WORLD AFFAIRS.  President Viktor Yanukovych’s main claim to fame is political stability. Say what you will about the rollback of democracy and the absence of economic reforms, his supporters say, but you gotta admit that Ukraine has become more stable in the year since he’s been president. After all, Yanukovych is the undisputed boss, he gives all the orders, his minions follow them, and things get done. That’s stability, and stability is good, right?

The argument couldn’t be more wrong.

All authoritarian leaders — and Yanukovych is no exception — believe that the more power they have, the better, the more stable, the more predictable things must be. But the historical experience of dictatorships conclusively shows that the hyper-concentration of power is actually a guarantee of political, social, and economic instability. The Soviets took the case for centralization to its logical conclusion, constructing a totalitarian polity and a centrally planned economy — and you know how that ended. The fact is that democracy is not just nice. It’s also more stable and more effective than dictatorship.

Unsurprisingly, Yanukovych the would-be authoritarian stabilizer will succeed only in becoming a Terminator and destabilizing Ukraine — and here’s why.

First, although Yanukovych is the undisputed master, he is woefully inadequate in his understanding of modern societies, economies, and polities. Absolute rulers can be successful if and only if they are philosopher kings, and Yanukovych, a tough kid from a tough neighborhood with two suspect degrees from fly-by-night educational institutions, is not. Knowledge underload and information overload will wear him down very quickly.

Second, and far more important, Yanukovych has, by grabbing all the power, effectively destroyed Ukraine’s political institutions. The Parliament is a joke; the courts are a joke; and the cabinet — along with all the ministries of government — is merely a tool of the president. But here’s the rub. Modern states and societies cannot be run without effective institutions, even if leaders are philosopher kings. Modern states and societies are too complex for any one person to do the job. Sultanistic rule á la Yanukovych might have worked in Ukraine back in the fifteenth century, but not in the twenty-first.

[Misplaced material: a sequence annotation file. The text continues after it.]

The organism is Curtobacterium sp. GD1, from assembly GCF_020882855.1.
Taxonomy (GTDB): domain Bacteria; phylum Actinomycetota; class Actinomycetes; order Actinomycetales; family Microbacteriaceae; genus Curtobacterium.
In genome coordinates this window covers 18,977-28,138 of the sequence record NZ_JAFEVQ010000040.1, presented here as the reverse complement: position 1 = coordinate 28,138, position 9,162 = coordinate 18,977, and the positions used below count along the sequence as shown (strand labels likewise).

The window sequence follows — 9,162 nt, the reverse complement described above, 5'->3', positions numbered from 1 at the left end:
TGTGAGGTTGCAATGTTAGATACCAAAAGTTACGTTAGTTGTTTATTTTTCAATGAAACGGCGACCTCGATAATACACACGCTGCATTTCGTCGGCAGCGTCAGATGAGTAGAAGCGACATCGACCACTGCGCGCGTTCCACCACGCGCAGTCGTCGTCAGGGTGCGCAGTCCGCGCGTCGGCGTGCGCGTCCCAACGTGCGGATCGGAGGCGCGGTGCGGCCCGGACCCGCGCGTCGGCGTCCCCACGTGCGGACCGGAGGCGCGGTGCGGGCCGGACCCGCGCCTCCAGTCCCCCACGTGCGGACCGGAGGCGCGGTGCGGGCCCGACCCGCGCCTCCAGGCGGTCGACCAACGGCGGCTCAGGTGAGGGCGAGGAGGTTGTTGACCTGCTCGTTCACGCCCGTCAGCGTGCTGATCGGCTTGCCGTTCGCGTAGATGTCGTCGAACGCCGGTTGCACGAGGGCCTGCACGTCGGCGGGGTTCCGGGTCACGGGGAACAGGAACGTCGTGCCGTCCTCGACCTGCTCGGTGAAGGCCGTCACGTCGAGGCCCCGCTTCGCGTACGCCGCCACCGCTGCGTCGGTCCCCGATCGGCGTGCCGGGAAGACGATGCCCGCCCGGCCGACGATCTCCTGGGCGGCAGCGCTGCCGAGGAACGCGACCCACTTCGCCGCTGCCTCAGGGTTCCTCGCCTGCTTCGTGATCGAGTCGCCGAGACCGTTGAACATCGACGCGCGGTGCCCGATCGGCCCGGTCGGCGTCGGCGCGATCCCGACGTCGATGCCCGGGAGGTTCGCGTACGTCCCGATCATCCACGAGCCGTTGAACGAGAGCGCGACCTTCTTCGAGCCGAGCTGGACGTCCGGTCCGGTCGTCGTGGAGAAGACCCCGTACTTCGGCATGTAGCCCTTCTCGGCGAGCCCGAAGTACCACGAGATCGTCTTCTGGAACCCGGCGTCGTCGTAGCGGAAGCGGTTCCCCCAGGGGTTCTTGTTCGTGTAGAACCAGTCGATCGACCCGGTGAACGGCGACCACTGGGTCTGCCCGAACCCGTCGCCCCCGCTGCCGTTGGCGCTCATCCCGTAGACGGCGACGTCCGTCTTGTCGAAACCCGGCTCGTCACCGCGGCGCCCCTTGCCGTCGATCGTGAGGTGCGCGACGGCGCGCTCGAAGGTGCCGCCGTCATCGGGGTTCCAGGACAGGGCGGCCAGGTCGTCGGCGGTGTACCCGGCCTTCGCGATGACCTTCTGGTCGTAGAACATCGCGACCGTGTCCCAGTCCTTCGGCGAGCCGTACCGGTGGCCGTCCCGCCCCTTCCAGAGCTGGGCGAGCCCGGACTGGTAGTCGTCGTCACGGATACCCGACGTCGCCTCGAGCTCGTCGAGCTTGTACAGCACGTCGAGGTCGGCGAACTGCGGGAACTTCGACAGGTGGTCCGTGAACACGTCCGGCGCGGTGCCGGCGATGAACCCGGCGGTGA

Third, and even more important, by declaring himself sultan and destroying institutions, Yanukovych has provided government administrators with irresistible incentives to engage in buck-passing, evasiveness, obstructionism, toadyism, and corruption. Place yourself in the position of some cog in Ukraine’s vast bureaucratic machine. You know that your job depends entirely on being in good graces with your boss, whose job depends on being in good graces with his boss. And so on, all the way up the food chain. Will you assume responsibility for anything? Of course not: you’ll pass the buck. Will you take a stand? No, you’ll be evasive. Will you help your colleague get the job done? Hardly: far better to trip her up, as that makes you look better. Will you speak your mind to your boss? Never: you’ll always suck up. Will you be honest? Not a chance: you know that, since you could be fired at any minute, you need to steal as much as you can when you can. Add to the mix the fact that Yanukovych’s Regionnaire thugs have seized control of the government apparatus, and its incompetence and venality are sure-fire bets.